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    once you boot to ubuntu there is a hurrendous lot of free programs available to you to do whatever you want and then if you push the shutdown button and remove the usb stick everything will be as you left it no change except the files you play with
    . Please treat people as you would like to be treated yourself.

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    Quote Originally Posted by Jma View Post
    I've never used Hiren's or bothered researching it, but it looks like an ISO'd bootable version of Windows from the screenshots on it's site, probably why it messed with the ownership/drive letters.
    A live Linux distro will never frig with drive letters and such unless you force it to, what that means is it doesn't matter what drives are plugged in when you boot from the live USB/CD/DVD, after you've finished doing whatever using the live system & it's shut down correctly, everything should be as it was before & the internal OS should boot.
    I always use an old version of Hirens Boot CD, e.g. v9 or v10.

    It's still available on the 'net (hiren.info), but not (due to a copyright dispute) from the current Hirens (hirensbootcd.org) website .

    If I remember correctly, the early versions of Hirens (e.g. 9 and 10 and earlier) are Linux-based with a menu-selectable option to load a 'mini' version of Windows.

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    Hirens is not UEFI bootable, which is a requirement for most modern PCs.
    Same for my all time favourite which has the lot including MiniXP and MiniLinux which boots much faster than a Live distro and loaded with the actual tools you need.
    Some BIOS have a legacy boot option to bypass this though.
    Last edited by Uncle Fester; 14-05-19 at 10:53 PM.
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    Quote Originally Posted by Jma View Post
    I've never used Hiren's or bothered researching it, but it looks like an ISO'd bootable version of Windows from the screenshots on it's site, probably why it messed with the ownership/drive letters.
    A live Linux distro will never frig with drive letters and such unless you force it to, what that means is it doesn't matter what drives are plugged in when you boot from the live USB/CD/DVD, after you've finished doing whatever using the live system & it's shut down correctly, everything should be as it was before & the internal OS should boot.
    Yes Hirens boots up & offers a windows version called Mini XP which has most of the tools in it.
    There are some tools in a linux environment & some in a DOS environment.
    I had intended to just use linux, but when creating the Live USB with LinuxLive USB creator, in the list of Linux OS at the bottom were recovery options including Hiren's, which I had heard of a few people using, so I went with that.

    I'm pretty sure the problem was that the 2 drives were of identical config with identical drive letters, so to see Partitions, folders & files the OS needed a drive path with no conflicts & the Mini XP OS must have automatically assigned the new letters.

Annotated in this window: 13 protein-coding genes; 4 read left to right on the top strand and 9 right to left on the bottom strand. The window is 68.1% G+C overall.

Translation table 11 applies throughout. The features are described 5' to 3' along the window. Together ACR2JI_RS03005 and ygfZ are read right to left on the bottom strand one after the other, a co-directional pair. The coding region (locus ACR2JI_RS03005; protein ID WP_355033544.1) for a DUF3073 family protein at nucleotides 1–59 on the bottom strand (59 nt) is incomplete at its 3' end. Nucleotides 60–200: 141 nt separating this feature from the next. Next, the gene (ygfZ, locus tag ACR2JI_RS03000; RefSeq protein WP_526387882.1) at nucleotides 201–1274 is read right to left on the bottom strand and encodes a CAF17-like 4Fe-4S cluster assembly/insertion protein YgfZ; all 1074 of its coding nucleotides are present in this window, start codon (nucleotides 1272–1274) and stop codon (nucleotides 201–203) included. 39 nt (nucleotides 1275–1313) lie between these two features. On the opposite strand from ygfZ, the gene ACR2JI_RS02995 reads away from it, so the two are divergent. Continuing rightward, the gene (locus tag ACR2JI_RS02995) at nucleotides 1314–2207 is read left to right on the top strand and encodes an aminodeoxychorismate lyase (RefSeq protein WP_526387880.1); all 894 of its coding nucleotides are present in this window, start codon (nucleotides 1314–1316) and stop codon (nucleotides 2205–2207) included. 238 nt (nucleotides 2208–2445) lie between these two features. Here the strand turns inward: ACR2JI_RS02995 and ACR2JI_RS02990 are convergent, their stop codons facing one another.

Anyway, I'm not game to connect the 2 drives at the same time again to see what happens if I only use Linux or Ubuntu.

    The end result is the files were recovered, the new drive is re-imaged & up to date with a little effort.
    Cheers, Tiny
    "You can lead a person to knowledge, but you can't make them think? If you're not part of the solution, you're part of the problem.
    The information is out there; you just have to let it in."

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    Quote Originally Posted by nomeat View Post
    Hirens is not UEFI bootable, which is a requirement for most modern PCs.
    Same for my all time favourite which has the lot including MiniXP and MiniLinux which boots much faster than a Live distro and loaded with the actual tools you need.
    Some BIOS have a legacy boot option to bypass this though.
    Yes my BIOS has a legacy boot option as well UEFI.
    The MoBo is a Gigabyte GA-Z77X-D3H, it's about 6 years old.

    The USB Live Linux booted quite quickly, which is way better than the Windows 10 Repair disc, that was like forever waiting for it to bootup. For some reason I also had a W10 recovery USB, but my BIOS wouldn't open it, said it was a corrupted image. I tried it in Lagacy & UEFI, but no go.

    Anyway, as I said, it's all fixed.
    All's well that ends well.
    Last edited by Tiny; 15-05-19 at 10:46 AM.
    Cheers, Tiny
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    Yes Linux has so many useful tools that I haven't needed Hiren or UBCD for a few years. Actually, since moving to Linux, I haven't needed ANY recovery tools.
    I'm out of my mind, but feel free to leave a message...

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    Quote Originally Posted by lsemmens View Post
    Yes Linux has so many useful tools that I haven't needed Hiren or UBCD for a few years. Actually, since moving to Linux, I haven't needed ANY recovery tools.
    Until you have a hard drive fail.

    This 2TB Seagate Barracuda was only 6 years old, it was making some seriously loud noises just before it was dying & during recovery.
    Thanks to Seagate SeaTools for repairing the damaged sectors well enough to read the files.

    Luckily I had backups, but what I needed to recover were a couple of recent emails regarding flight bookings. That's the only reason I wanted to recover files.
    Sure I could just contact Virgin & explain the predicament & identify myself to get the flight booking numbers, but it was info I knew I had on the cactus drive.

    & as I know, Linux won't run all the programs that I require to be effective for my purposes.
    Cheers, Tiny
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    The information is out there; you just have to let it in."

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    Hardware failure affects all operating systems. I heard a loud bang whilst watching TV last week, The PSU on the media server (which is a computer built into the bookshelf below the TV) decided to let out it's puff of smoke. Despite the fact that I was using it to watch a movie at the time, there was no data loss, just an inconvenience of having to find a new PSU. Sadly, with Windwoes, I have seen data loss with a lot less - read: windwoes update.
    I'm out of my mind, but feel free to leave a message...